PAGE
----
Laura Lancaster - Why I Paint

Exploring the creative processes of tomorrow's artists today - as featured in Vitamin P3
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Laura Lancaster, East Hampton residency, 2015
Laura Lancaster, East Hampton residency, 2015

The British painter Laura Lancaster uses found imagery including photographs, slides and home videos as the starting point for her paintings. Anonymous faces, figures and objects are removed from their original context, identities forever lost. Lancaster is interested in the possibility of reinterpreting these images on canvas, shifting lost memories into a new pictorial space. Her subject matter is often unnerving, inducing an atmosphere of strained eeriness.

Working primarily with oil and acrylic on canvas and linen, she applies paint with a luscious force. Pigments seem to almost melt. White paint drips upon an expanse of red, recalling the colour saturation of an over-exposed negative; streaks of grey cut through dark black background shadows.

The effect is uncanny. Paintings of lost images are rooted in a sense of decay; memory fading with time. Yet Lancaster describes how "these lost images become totems of time, memory and loss. I feel that I am reanimating dead/redundant images, bringing them back to life," she says. Here, the Vitamin P3-featured painter tells us what interests, inspires and spurs her on.

 

Laura Lancaster - Untitled 2014, courtesy the artist and Workplace Gallery, London and Gateshead photo by John David Lawson
Laura Lancaster - Untitled 2014, courtesy the artist and Workplace Gallery, London and Gateshead photo by John David Lawson

Who are you? A painter from the UK.

What’s on your mind right now? I am working on new paintings in the studio developing ideas generated during recent exhibitions - exploring the relationships between drawing and painting in my practice. I am also thinking about Francis Bacon as I am going to see Invisible Rooms at Tate Liverpool tomorrow. I have been revisiting his work lately.

How do you get this stuff out? Painting is a form of thinking in a way, so my work is very much focussed on process, and working through ideas in the studio.  Each body of work is an attempt to push ideas further and explore possibilities.  My time in the studio is spent working with found photographs, cine films, 35mm slides, manipulating the ways in which the power and psychological reading of these images changes through the act of painting. I make a lot of drawings and work on photocopies which focusses my intent for each image and allows the paintings themselves to become very loose and rapidly executed. 

 

Laura Lancaster - Untitled 2010, courtesy the artist and Workplace Gallery, London and Gateshead photo by John David Lawson
Laura Lancaster - Untitled 2010, courtesy the artist and Workplace Gallery, London and Gateshead photo by John David Lawson

How does it fit together? That's specific to each painting and changes - I feel it's working when the painting comes to a point were it feels it has broken free form the image I'm working from, taking on it's own sense of life, when the paint and image fit together in a way I wouldn't necessarily have predicted or planned. This openness to possibilities is what feeds one work into the next and pushes ideas forwards.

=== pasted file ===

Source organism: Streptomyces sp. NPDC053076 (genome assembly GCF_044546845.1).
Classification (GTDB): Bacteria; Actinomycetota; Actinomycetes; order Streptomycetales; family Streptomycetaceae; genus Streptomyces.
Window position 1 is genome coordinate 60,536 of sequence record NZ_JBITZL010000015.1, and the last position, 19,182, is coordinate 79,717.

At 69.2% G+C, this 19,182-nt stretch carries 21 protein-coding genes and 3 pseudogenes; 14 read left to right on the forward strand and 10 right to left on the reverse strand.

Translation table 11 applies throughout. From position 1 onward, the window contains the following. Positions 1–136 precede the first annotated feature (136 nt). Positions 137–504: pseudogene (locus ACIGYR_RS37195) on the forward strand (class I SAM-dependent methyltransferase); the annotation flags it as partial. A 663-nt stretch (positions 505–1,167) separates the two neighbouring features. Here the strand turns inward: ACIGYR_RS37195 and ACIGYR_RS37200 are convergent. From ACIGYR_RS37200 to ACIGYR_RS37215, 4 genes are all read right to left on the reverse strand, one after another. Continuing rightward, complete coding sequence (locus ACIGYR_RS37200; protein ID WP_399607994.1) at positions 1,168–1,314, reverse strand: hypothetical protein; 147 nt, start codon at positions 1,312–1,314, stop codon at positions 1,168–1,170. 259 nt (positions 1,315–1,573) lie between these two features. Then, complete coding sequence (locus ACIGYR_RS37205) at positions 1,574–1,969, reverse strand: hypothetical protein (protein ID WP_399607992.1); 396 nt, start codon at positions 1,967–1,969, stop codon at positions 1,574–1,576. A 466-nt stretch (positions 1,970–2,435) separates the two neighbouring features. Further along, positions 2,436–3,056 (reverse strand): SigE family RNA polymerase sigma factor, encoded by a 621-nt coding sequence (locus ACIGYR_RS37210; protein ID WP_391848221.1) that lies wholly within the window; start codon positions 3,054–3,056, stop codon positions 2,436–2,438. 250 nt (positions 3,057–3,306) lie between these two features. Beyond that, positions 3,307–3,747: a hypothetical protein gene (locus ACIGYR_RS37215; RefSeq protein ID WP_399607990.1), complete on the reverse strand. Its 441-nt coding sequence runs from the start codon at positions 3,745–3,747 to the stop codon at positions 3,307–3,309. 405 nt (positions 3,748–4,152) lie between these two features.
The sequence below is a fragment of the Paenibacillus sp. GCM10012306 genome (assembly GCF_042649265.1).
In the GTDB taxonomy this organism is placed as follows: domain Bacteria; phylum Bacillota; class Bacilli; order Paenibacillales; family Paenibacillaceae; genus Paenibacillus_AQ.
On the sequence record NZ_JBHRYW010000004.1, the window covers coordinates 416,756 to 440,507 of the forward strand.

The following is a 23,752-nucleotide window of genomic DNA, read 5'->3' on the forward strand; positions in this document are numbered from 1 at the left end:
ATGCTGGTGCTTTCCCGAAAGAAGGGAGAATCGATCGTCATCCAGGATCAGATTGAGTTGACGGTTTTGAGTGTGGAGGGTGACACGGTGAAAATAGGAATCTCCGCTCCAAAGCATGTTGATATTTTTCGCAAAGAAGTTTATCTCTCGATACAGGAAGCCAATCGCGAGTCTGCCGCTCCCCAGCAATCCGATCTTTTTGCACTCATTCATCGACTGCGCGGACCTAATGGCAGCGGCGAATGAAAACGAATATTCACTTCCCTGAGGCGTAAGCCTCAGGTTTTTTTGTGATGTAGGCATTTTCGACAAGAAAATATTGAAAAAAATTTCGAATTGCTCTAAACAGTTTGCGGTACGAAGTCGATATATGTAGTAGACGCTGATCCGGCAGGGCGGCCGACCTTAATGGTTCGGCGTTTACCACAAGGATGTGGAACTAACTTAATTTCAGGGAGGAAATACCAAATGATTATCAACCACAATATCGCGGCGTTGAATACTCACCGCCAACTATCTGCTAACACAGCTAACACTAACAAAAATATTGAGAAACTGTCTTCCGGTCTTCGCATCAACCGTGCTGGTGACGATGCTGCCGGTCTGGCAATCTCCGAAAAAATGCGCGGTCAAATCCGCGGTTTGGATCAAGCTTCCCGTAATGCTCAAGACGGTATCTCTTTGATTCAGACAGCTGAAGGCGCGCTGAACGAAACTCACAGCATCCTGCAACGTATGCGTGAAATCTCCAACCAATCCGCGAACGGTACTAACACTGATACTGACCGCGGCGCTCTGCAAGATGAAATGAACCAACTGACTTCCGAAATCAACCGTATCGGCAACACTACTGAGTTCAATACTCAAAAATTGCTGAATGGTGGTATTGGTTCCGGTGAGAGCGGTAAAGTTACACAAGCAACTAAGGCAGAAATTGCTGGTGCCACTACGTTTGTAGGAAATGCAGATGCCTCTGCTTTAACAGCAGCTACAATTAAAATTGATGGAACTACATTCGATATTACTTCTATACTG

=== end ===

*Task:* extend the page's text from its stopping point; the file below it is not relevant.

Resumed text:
What brought you to this point? Compulsion to paint and to see what is possible for my work.

Can you control it? I am in control of my working method, but not fully in control of the results and I prefer it this way.  When you see a process through it doesn't always turn out as expected and that is the addictive element for me, as a painter. It's this push/pull between control and spontaneity which gives painting its life.

 

Laura Lancaster - Dracula 2014, courtesy the artist and Workplace Gallery, London and Gateshead photo by John David Lawson
Laura Lancaster - Dracula 2014, courtesy the artist and Workplace Gallery, London and Gateshead photo by John David Lawson

Have you ever destroyed one of your paintings? I have destroyed paintings. Sometimes I get half way through destroying them and notice something interesting is happening and so they get put back into rotation in the studio and  this becomes part of the process. There can be various reasons for destroying a work - if it feels too precious or too self conscious or if it becomes overworked and loses vitality.

What’s next for you, and what’s next for painting? More painting and time in the studio ahead of various projects later on in the year.  

 

Laura Lancaster - Untitled, 2015 available at Artspace

Vitamin P3 New Perspectives In Painting is the third in an ongoing series that began with Vitamin P in 2002 and Vitamin P2 in 2011. For each book, distinguished critics, curators, museum directors and other contemporary art experts are invited to nominate artists who have made significant and innovative contributions to painting. The series in general, and Vitamin P3 in particular, is probably the best way to become an instant expert on tomorrrow's painting stars today. 

Find out more about Vitamin P3 New Perspectives In Painting here. Check back for another Why I Paint interview with a Vitamin P3-featured artist tomorrow. Finally, be sure to check out more of Laura's work at Artspace and Workplace Gallery.

The cover of Vitamin P3 New Perspectives In Painting
The cover of Vitamin P3 New Perspectives In Painting


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